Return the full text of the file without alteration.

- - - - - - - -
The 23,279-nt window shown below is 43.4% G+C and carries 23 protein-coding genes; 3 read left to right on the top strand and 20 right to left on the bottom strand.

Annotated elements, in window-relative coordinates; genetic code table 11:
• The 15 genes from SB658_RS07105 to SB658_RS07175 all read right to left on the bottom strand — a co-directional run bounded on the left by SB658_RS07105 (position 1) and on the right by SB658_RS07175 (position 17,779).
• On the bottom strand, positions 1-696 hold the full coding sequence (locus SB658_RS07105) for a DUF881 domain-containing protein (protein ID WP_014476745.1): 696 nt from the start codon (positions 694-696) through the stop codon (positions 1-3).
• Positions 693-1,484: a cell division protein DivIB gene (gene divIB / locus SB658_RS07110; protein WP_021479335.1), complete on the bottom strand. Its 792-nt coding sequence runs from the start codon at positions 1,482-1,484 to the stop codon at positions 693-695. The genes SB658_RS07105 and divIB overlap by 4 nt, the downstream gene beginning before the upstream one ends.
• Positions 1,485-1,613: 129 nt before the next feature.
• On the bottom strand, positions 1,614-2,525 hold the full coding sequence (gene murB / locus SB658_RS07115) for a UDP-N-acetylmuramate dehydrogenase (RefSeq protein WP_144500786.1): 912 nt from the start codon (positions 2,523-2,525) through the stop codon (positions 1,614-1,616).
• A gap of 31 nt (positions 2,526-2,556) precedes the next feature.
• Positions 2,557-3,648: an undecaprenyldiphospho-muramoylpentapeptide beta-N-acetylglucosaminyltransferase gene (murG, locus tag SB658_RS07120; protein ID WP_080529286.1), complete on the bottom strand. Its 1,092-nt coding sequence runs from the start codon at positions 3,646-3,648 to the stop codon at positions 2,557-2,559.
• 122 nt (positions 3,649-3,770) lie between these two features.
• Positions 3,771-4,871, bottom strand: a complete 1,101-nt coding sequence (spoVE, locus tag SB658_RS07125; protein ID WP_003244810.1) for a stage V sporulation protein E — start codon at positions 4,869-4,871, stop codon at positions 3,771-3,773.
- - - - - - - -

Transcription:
The 23,279-nt window shown below is 43.4% G+C and carries 23 protein-coding genes; 3 read left to right on the top strand and 20 right to left on the bottom strand.

Annotated elements, in window-relative coordinates; genetic code table 11:
• The 15 genes from SB658_RS07105 to SB658_RS07175 all read right to left on the bottom strand — a co-directional run bounded on the left by SB658_RS07105 (position 1) and on the right by SB658_RS07175 (position 17,779).
• On the bottom strand, positions 1-696 hold the full coding sequence (locus SB658_RS07105) for a DUF881 domain-containing protein (protein ID WP_014476745.1): 696 nt from the start codon (positions 694-696) through the stop codon (positions 1-3).
• Positions 693-1,484: a cell division protein DivIB gene (gene divIB / locus SB658_RS07110; protein WP_021479335.1), complete on the bottom strand. Its 792-nt coding sequence runs from the start codon at positions 1,482-1,484 to the stop codon at positions 693-695. The genes SB658_RS07105 and divIB overlap by 4 nt, the downstream gene beginning before the upstream one ends.
• Positions 1,485-1,613: 129 nt before the next feature.
• On the bottom strand, positions 1,614-2,525 hold the full coding sequence (gene murB / locus SB658_RS07115) for a UDP-N-acetylmuramate dehydrogenase (RefSeq protein WP_144500786.1): 912 nt from the start codon (positions 2,523-2,525) through the stop codon (positions 1,614-1,616).
• A gap of 31 nt (positions 2,526-2,556) precedes the next feature.
• Positions 2,557-3,648: an undecaprenyldiphospho-muramoylpentapeptide beta-N-acetylglucosaminyltransferase gene (murG, locus tag SB658_RS07120; protein ID WP_080529286.1), complete on the bottom strand. Its 1,092-nt coding sequence runs from the start codon at positions 3,646-3,648 to the stop codon at positions 2,557-2,559.
• 122 nt (positions 3,649-3,770) lie between these two features.
• Positions 3,771-4,871, bottom strand: a complete 1,101-nt coding sequence (spoVE, locus tag SB658_RS07125; protein ID WP_003244810.1) for a stage V sporulation protein E — start codon at positions 4,869-4,871, stop codon at positions 3,771-3,773.